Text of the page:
Thursday, May 22, 2014
Ind. Courts - "Buried in documents, Indiana courts will turn to e-filing"
A formal announcement is expected today.
Starting in 2015, Indiana will join a growing number of states that allow or require e-filing for state courts. The process — intended to benefit attorneys, clients, court staff and taxpayers through convenience and cost savings — is expected to take several years to fully implement.
“Nearly every aspect of our lives includes electronic documents — stores send receipts via email, banks allow check deposits through a smart phone,” Indiana Supreme Court Chief Justice Brent Dickson said.
“Now lawyers and litigants will be able to file court documents electronically. Using this technology, our courts will be more efficient and better able to administer justice without delay.” * * *
Court officials did not release cost estimates for the project. Indiana Court of Appeals Judge Paul D. Mathias, who chairs a committee established in 2006 to look at the transition to e-filing, said a number of options for covering the cost are being investigated. Among them: user fees and cost savings.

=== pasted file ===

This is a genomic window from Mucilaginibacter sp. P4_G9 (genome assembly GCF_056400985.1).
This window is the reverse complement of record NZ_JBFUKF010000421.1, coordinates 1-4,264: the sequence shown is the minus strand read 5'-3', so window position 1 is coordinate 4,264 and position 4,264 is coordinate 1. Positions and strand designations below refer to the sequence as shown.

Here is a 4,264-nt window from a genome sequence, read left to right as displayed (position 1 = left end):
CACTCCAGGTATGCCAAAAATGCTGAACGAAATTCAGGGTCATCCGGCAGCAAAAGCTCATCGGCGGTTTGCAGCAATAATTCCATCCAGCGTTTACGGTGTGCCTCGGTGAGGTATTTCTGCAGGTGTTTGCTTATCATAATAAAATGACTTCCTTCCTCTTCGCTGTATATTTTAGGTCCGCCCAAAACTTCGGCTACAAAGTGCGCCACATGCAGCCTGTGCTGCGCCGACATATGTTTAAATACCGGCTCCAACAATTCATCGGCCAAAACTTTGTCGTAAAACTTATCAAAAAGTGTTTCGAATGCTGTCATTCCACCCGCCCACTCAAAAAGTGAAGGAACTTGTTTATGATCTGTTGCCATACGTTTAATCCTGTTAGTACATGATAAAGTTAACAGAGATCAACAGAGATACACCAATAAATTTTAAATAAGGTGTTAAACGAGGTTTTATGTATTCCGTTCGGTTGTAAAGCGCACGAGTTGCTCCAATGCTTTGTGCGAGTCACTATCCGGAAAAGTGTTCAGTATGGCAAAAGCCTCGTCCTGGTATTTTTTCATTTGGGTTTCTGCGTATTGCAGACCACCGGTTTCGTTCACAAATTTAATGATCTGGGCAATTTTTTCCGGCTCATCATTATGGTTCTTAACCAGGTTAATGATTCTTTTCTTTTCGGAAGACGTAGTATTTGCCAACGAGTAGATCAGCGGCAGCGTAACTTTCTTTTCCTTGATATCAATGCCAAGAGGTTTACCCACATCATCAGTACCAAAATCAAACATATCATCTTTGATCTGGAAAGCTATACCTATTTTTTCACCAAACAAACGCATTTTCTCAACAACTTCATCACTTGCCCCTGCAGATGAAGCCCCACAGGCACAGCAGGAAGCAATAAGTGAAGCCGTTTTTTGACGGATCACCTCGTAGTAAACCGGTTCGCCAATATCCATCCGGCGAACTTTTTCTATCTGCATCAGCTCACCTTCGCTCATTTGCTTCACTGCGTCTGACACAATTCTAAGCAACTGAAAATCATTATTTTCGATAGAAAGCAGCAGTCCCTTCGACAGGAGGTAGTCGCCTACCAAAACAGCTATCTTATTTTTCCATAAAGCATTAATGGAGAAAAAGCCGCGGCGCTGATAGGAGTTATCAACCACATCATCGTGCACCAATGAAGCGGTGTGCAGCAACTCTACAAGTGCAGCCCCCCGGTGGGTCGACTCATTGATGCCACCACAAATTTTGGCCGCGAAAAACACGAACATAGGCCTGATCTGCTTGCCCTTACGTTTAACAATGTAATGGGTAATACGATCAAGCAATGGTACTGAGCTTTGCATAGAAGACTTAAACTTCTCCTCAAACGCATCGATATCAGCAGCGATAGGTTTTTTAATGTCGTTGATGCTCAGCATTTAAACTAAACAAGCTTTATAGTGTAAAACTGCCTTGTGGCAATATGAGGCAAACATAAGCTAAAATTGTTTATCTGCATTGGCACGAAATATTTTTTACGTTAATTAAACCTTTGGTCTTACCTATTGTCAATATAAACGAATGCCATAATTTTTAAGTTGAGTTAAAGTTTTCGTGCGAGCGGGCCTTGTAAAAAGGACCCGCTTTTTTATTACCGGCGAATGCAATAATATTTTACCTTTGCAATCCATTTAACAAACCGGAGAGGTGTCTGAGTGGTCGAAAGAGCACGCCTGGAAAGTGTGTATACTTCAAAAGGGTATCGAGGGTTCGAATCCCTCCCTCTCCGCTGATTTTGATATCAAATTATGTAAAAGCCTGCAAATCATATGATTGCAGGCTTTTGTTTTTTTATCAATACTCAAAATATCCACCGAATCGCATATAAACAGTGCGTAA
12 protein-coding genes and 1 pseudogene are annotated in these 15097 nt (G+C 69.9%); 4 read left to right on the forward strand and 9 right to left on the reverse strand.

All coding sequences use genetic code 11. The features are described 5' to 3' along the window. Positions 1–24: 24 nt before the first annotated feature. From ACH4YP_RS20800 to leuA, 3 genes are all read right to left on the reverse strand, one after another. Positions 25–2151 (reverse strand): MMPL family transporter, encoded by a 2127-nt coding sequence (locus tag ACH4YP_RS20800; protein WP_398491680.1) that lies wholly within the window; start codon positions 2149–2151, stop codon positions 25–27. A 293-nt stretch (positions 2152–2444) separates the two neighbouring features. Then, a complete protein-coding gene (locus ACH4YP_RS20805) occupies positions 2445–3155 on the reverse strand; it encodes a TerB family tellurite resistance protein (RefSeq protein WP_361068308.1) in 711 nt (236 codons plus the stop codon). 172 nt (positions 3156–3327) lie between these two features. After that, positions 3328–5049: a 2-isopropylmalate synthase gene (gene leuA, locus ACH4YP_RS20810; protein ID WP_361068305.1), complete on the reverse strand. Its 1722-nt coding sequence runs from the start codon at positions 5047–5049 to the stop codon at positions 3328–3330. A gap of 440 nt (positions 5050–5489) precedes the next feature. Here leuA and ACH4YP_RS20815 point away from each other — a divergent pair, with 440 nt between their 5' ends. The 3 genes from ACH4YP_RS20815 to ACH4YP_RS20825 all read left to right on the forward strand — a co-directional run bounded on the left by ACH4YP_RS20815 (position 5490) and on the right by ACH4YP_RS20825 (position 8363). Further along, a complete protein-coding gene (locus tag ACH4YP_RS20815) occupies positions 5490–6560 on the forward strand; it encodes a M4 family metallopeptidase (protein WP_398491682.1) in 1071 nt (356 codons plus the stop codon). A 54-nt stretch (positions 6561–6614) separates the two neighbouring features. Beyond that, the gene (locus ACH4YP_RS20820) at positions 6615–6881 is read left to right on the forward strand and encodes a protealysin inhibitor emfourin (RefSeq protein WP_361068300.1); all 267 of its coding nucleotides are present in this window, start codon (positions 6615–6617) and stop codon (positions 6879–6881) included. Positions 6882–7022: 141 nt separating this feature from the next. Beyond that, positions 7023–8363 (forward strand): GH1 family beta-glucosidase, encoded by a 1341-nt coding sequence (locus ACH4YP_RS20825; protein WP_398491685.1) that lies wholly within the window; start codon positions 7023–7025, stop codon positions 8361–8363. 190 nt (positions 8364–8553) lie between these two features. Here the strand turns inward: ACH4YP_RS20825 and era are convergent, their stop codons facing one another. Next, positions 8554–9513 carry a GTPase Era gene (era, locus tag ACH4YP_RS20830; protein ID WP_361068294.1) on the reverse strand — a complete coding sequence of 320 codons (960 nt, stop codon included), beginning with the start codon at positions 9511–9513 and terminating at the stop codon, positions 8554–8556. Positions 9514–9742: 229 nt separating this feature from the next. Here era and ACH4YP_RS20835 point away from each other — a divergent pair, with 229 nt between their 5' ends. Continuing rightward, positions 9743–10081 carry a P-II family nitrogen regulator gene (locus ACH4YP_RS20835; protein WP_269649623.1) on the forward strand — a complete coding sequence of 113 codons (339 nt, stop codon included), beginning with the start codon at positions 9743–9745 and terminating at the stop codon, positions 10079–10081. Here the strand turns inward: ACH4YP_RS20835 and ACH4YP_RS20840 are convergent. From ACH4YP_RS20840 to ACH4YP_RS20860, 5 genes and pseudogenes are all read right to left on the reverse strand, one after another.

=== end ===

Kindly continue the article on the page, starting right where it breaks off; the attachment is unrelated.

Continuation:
In Indiana over the past decade, 1.5 to 2 million new cases have been filed annually in state courts. That doesn’t count the millions of additional pages of documents filed in older, pending cases. The paper-intensive process is cumbersome, with documents delivered to trial court clerks in Indiana’s 92 counties. Those documents must then be entered into court computer systems and stored.
“Clerks across the state are struggling with horrendous problems with the storage and retrieval of records,” Mathias said.
The next step for state officials is to seek bids for an e-filing manager to provide the centralized system for accepting filings and getting documents to the appropriate court system. That manager will be required to work with multiple e-filing service providers that operate the front-end systems attorneys will use to get documents to the e-filing manager. The division of state court administration will coordinate the process, including certification of those front-end providers.
The e-filing manager selected for the project also will be required to maintain a basic filing system for indigent Hoosiers.
“We will not,” Mathias said, “allow e-filing to be a barrier to access to the court system.”
Posted by Marcia Oddi on May 22, 2014 09:18 AM
Posted to Indiana Courts